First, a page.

Supreme Court appears skeptical of arguments to restrict abortion pill access

The Supreme Court as composed June 30, 2022 to present. Front row, left to right: Associate Justice Sonia Sotomayor, Associate Justice Clarence Thomas, Chief Justice John G. Roberts, Jr., Associate Justice Samuel A. Alito, Jr., and Associate Justice Elena Kagan. Back row, left to right: Associate Justice Amy Coney Barrett, Associate Justice Neil M. Gorsuch, Associate Justice Brett M. Kavanaugh, and Associate Justice Ketanji Brown Jackson. (Photo Credit: Fred Schilling, The Supreme Court of the U.S.)

Hearing oral arguments on March 26 in FDA v. Alliance for Hippocratic Medicine, the U.S. Supreme Court appeared skeptical of arguments to curtail access to the abortion pill mifepristone.

A decision in the case is expected to come in June. The court’s most conservative justices, Samuel Alito and Clarence Thomas, signaled their support for the anti-abortion plaintiffs, who seek to prohibit telemedicine prescriptions and distribution of the pill by mail.

A ruling in their favor could also undermine the ability of the U.S. Food and Drug Administration to exercise its expert judgment on the safety and efficacy of medications without interference by courts — which, by and large, are not qualified to adjudicate these questions.

Such concerns were relayed even by justices like Neil Gorsuch, who was appointed by former President Donald Trump, and who warned on Tuesday that the case might stand as “a prime example of turning what could be a small lawsuit into a nationwide legislative assembly on an F.D.A. rule or any other federal government action.”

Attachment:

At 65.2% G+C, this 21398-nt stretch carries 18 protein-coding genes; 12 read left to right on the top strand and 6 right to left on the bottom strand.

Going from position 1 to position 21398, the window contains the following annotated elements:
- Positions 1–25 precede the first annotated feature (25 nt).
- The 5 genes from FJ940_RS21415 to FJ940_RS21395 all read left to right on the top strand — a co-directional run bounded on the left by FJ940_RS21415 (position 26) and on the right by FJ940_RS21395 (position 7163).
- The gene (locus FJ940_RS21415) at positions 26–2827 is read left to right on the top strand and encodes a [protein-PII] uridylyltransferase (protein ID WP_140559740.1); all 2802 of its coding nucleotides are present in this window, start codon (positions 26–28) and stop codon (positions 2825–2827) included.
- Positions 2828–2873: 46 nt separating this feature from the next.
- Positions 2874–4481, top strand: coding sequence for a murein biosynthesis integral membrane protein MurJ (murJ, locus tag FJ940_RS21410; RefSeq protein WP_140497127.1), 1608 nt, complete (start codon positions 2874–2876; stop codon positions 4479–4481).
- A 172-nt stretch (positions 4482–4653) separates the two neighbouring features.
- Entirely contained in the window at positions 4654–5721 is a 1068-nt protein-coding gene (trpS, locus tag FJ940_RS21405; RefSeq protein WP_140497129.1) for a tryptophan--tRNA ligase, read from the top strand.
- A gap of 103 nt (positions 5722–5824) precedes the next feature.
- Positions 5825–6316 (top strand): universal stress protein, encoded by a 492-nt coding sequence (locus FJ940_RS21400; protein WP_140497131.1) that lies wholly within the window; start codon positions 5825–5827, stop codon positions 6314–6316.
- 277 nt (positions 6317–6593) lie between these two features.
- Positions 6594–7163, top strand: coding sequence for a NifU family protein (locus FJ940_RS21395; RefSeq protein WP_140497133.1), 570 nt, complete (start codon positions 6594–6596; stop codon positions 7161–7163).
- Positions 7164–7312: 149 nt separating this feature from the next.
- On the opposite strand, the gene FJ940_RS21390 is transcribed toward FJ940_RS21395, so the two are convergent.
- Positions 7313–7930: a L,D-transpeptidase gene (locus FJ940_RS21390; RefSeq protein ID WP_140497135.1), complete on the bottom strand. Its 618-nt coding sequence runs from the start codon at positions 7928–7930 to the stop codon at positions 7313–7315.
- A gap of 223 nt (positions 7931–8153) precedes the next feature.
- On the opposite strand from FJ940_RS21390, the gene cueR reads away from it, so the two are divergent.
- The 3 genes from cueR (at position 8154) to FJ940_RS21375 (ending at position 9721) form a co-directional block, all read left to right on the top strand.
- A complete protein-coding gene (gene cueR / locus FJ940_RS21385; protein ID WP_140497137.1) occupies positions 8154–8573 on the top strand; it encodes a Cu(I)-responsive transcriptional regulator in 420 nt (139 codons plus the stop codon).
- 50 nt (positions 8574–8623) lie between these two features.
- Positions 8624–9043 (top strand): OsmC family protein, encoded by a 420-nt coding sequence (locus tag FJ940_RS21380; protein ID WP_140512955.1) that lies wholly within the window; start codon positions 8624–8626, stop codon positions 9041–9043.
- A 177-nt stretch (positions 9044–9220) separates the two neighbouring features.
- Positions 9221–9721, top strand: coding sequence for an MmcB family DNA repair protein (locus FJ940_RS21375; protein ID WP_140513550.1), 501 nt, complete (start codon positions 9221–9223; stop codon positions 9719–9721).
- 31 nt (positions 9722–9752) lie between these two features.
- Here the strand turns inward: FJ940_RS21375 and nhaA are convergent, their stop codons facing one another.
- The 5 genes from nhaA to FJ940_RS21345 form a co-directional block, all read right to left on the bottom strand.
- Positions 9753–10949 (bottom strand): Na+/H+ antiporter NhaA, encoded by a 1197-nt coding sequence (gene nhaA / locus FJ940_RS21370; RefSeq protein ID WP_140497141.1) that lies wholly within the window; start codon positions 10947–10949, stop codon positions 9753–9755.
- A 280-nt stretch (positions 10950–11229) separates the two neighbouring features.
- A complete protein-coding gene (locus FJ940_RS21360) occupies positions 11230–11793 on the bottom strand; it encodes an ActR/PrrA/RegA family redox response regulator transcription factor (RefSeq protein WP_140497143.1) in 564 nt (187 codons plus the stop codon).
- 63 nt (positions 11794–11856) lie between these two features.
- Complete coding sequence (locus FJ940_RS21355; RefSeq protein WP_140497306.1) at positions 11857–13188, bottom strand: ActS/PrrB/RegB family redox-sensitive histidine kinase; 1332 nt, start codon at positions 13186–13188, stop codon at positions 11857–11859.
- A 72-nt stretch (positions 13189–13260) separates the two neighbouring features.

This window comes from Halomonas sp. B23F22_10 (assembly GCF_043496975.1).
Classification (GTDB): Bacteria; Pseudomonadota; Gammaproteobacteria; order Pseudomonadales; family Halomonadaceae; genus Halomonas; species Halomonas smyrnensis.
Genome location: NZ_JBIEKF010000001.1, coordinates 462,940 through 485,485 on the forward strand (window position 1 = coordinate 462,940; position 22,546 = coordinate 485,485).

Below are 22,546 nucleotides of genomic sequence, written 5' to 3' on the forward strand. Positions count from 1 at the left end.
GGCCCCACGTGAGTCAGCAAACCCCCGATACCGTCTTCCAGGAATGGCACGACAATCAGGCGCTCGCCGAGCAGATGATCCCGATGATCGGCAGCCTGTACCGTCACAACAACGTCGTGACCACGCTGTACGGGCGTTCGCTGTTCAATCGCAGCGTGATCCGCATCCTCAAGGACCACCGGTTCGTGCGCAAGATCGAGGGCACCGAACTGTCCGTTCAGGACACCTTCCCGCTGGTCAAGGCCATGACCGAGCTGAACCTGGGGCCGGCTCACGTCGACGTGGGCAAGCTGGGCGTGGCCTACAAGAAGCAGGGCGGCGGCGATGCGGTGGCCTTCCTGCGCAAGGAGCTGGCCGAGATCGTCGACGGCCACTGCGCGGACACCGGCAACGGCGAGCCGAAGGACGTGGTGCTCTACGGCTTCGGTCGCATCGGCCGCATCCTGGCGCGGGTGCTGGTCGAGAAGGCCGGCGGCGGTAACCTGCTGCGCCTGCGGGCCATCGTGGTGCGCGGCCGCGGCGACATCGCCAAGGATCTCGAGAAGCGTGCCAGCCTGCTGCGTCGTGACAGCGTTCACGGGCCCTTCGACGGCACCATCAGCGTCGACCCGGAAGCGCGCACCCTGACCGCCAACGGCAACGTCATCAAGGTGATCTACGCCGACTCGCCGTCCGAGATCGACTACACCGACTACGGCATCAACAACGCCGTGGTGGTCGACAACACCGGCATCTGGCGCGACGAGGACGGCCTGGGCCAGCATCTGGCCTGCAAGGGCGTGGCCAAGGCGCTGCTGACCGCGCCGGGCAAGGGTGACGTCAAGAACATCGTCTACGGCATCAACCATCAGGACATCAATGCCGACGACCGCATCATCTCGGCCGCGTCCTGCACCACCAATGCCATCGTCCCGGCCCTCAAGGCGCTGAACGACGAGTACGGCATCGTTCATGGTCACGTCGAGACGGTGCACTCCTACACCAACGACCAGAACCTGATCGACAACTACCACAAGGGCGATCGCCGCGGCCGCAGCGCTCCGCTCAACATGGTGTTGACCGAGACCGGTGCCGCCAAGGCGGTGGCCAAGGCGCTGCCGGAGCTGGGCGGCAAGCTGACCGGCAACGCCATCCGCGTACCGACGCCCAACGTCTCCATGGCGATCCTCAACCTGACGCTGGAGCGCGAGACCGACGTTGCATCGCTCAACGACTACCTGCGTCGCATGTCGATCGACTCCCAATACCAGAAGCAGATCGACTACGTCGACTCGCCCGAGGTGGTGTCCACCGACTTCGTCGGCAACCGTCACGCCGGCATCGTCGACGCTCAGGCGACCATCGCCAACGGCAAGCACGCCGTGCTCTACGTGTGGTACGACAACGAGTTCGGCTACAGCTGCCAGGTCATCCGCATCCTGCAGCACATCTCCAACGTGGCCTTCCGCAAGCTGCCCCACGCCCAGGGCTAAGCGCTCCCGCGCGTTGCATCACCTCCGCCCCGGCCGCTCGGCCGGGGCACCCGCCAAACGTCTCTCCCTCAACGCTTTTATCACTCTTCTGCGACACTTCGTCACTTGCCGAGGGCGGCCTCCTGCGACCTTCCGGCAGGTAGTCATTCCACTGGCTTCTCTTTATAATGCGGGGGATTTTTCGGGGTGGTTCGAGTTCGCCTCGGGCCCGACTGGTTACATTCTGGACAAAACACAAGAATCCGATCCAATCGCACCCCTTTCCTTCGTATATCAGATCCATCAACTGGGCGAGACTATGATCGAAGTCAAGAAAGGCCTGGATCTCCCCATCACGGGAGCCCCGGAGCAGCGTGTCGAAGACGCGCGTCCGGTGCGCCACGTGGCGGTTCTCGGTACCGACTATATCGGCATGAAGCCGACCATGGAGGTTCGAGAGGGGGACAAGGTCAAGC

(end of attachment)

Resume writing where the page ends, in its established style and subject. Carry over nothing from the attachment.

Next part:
Mifepristone was first approved in the year 2000. The drug, taken together with misoprostol, is the most commonly used method of terminating pregnancies in the U.S.

The justices’ questions also showed their skepticism toward plaintiffs’ arguments that concrete harms will result if the medication remains widely available. For instance, Gorsuch and Justice Ketanji Brown Jackson noted healthcare providers are already permitted to opt out of providing care to which they have moral objections.

Even if the Supreme Court rules in favor of the government, preserving access to mifepristone including through telemedicine and mail-order prescriptions, more than a dozen conservative states have banned the drug and implemented near-total abortion bans pursuant to the court’s 2022 decision in Dobbs v. Jackson Women’s Health Organization.

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